Agenda item


Up to thirty minutes will be made available for questions from members of the public on issues relating to the work of the Committee and to receive any petitions.


Question from Mr. Howard Dawson

At the CPPP meetings on 23RD January and 29th January 2020, Members of this Panel made clear they required all sites of High Harm to the Green Belt and Symondshyde to be deleted from the Local Plan.

The Inspector made clear at the examination and in writing that sites which are High Harm to the Green Belt should not be allocated unless sites of lesser harm to the Green Belt have been allocated first. The allocation of Symondshyde should only be a last resort.

The position of the CPPP at its January 2020 meetings and the position of the Inspector is therefore consistent in stating that the allocation of Symondshyde and High Harm sites should be a last resort, or not at all.

The grounds for deleting Symondshyde and the High Harm sites from the Plan are justified by the fact that the Inspector himself required the Council to undertake the Stage 3 Green Belt Review in 2018 which was after the Plan had been submitted. This is new evidence which justified s the deletion of the High Harm sites and Symondshyde from the submitted Plan.

Given the above facts please would the Chair of CPPP please explain why the Council’s planning officers presented such a strong and robust case to the stage 7 and 8 Hearing Sessions to promote and support the allocation of Symondshyde and all High Harm sites, against the wishes expressed by Members in January 2020?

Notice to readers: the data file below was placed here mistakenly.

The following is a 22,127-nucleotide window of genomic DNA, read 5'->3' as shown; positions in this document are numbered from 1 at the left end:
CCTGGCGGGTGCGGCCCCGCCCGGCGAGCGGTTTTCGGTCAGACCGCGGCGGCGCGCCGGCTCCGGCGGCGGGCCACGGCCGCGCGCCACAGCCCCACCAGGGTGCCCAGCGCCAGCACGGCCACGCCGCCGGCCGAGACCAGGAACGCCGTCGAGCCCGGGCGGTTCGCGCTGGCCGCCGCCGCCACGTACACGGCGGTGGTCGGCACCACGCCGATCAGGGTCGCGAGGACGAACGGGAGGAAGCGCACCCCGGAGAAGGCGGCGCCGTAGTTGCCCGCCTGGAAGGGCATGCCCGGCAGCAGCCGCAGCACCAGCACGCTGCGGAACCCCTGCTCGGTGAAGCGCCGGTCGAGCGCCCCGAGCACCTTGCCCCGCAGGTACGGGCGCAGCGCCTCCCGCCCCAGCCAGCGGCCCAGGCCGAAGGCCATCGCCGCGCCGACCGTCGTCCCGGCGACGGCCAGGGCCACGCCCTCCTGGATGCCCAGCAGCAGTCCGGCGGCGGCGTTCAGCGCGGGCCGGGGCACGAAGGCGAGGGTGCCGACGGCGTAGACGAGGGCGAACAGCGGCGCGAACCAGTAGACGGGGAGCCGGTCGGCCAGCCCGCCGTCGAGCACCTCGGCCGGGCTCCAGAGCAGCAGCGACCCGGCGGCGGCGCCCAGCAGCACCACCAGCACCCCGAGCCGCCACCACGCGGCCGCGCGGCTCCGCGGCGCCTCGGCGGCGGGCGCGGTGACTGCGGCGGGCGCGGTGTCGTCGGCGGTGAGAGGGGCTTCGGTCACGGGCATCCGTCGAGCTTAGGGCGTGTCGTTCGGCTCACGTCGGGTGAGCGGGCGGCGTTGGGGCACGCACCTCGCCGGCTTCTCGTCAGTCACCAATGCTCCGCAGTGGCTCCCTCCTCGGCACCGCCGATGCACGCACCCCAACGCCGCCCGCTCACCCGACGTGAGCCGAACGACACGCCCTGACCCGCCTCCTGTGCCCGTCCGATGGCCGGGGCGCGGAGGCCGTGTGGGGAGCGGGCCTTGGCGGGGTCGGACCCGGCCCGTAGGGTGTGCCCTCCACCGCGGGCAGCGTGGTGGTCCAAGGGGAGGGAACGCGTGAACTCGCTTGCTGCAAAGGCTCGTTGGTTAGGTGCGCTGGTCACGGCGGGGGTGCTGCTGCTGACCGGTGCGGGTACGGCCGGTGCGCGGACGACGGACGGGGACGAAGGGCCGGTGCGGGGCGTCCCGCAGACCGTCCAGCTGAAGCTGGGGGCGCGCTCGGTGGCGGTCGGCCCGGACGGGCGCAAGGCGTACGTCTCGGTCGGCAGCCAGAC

Response from the Chairman

At the beginning of the Stage 7 Hearing Sessions the Head of Planning gave a statement to the Hearing Sessions explaining the situation.  The Proposed Submission Local Plan 2016 was agreed for submission by Full Council in 2017.  In January 2020 Cabinet Planning and Parking Panel recommended to Cabinet that the Council should consult which included proposing their removal. This was agreed for consultation by Cabinet.  In accordance with legislation it is Full Council which agrees the submission version of a Local Plan or any substantive changes. Full Council have not yet considered the results of the consultation on these proposals or decided on the approach to be taken with regards to sites in the Local Plan. Until such a decision is taken by Full Council, the Submitted Local Plan remains the Council’s policy and officers have a duty to defend its soundness at the Hearing Sessions.